“We’ve turned one 90t telescope cylinder over where it was a relatively simple process and it only required re-chroming. But the second time we sold that telescope cylinder, it was to a customer who had a cracked barrel. Again, his crane was only down for a few days during the change out process.
“The important point about the exchange program is the time spent to repair that cylinder is not down time for the customer’s crane. Generally speaking, we can get the crane back in service within a few days rather than weeks. It’s then ‘my own time’ to repair the cylinder in my and have it ready to go when the next customer might need that cylinder,” he said.
Baden says he doesn’t often source new cylinder pricing but occasionally a customer will, and they find that new cylinder pricing is generally high. Then the cost of shipping has to be factored in, on top of the cost of the new cylinder, which makes it a costly exercise.
“With our system, the customer only pays for the repairs to their cylinder. Obviously, the cylinder I provide the customer is not the cylinder they are paying for, that cost has been borne by the preceding customer.
If the customer has a simple fix their bill will reflect this. When I receive a leaking cylinder from the customer and they have swapped it out using my overhauled cylinder in their crane, I then strip and assess their cylinder and they are charged the costs to repair their cylinder.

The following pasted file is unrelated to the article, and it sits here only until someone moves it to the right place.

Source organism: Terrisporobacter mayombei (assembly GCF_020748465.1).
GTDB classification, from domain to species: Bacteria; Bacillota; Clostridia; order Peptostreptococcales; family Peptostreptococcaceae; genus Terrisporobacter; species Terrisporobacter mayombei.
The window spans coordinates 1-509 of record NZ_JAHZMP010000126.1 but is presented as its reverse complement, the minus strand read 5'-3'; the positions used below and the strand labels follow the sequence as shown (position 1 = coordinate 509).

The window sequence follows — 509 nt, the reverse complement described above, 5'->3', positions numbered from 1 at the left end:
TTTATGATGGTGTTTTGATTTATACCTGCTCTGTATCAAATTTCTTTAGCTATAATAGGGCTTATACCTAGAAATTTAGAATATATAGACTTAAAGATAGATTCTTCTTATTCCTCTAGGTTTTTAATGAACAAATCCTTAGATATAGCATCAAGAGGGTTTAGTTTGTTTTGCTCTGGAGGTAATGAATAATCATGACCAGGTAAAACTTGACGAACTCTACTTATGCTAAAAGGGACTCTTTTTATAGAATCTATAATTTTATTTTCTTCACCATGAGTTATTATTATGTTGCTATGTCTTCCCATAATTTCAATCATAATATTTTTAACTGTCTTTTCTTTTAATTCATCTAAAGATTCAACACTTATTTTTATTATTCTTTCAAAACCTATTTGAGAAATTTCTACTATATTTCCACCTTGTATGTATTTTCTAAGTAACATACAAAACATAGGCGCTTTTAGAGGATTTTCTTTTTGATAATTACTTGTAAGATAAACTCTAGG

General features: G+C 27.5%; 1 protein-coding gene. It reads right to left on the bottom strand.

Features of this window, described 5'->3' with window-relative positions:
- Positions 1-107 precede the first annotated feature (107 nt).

The cylinder that actually goes into their crane may have cost significant amounts of money to repair but that’s not the bill the customer pays. They pay the bill for the repair of the cylinder that came out of their crane says Baden.
“That’s the only way the system can be fair and equitable for everyone. Otherwise someone that gives me a cylinder which has a significant repair cost, may only pay for a simple repair cost and that’s not how the program works. You have to pay for your cylinder’s repair.
“The 90t cylinder has been turned over twice and the 55t Liebherr telescope cylinder has been turned over twice. Again, once with a relatively simple re-chroming repair and once with a cracked barrel.
“With older version cylinders, or cylinders from cranes older than 10 years of age, we are updating those cylinders to more current versions. That’s because there are inherent problems with older version cylinders which cause cracks to occur.
“The newer cylinders don’t have that problem. We are updating and modifying the older version cylinders to have the latest version, which fit into the older model cranes with no problem,” said Baden.
Baden confirms he sold the 90t telescope cylinder, the 55t telescope cylinder, the 130t Liebherr luffing cylinder and the Link Belt 80t luffing cylinder all as a result of the article.
“As far as the reach of our program, I’m happy to share that two of the cylinders went interstate one to Victoria and one to Queensland. One of the 90t Liebherr’s went to Victoria, the Link Belt went to Queensland and the two 55s and the other 90 were delivered in New South Wales,” said Baden.
“But it is clear how crane owners benefit from the program. As I described previously, while cylinder repairs are definitely an expensive component of crane maintenance, they are insignificant compared to the down time of the machine.
“We think there is potential for this program and we will continue to improve on our cylinder stockpiles to be able to have more available, at least of the most popular models,” he said.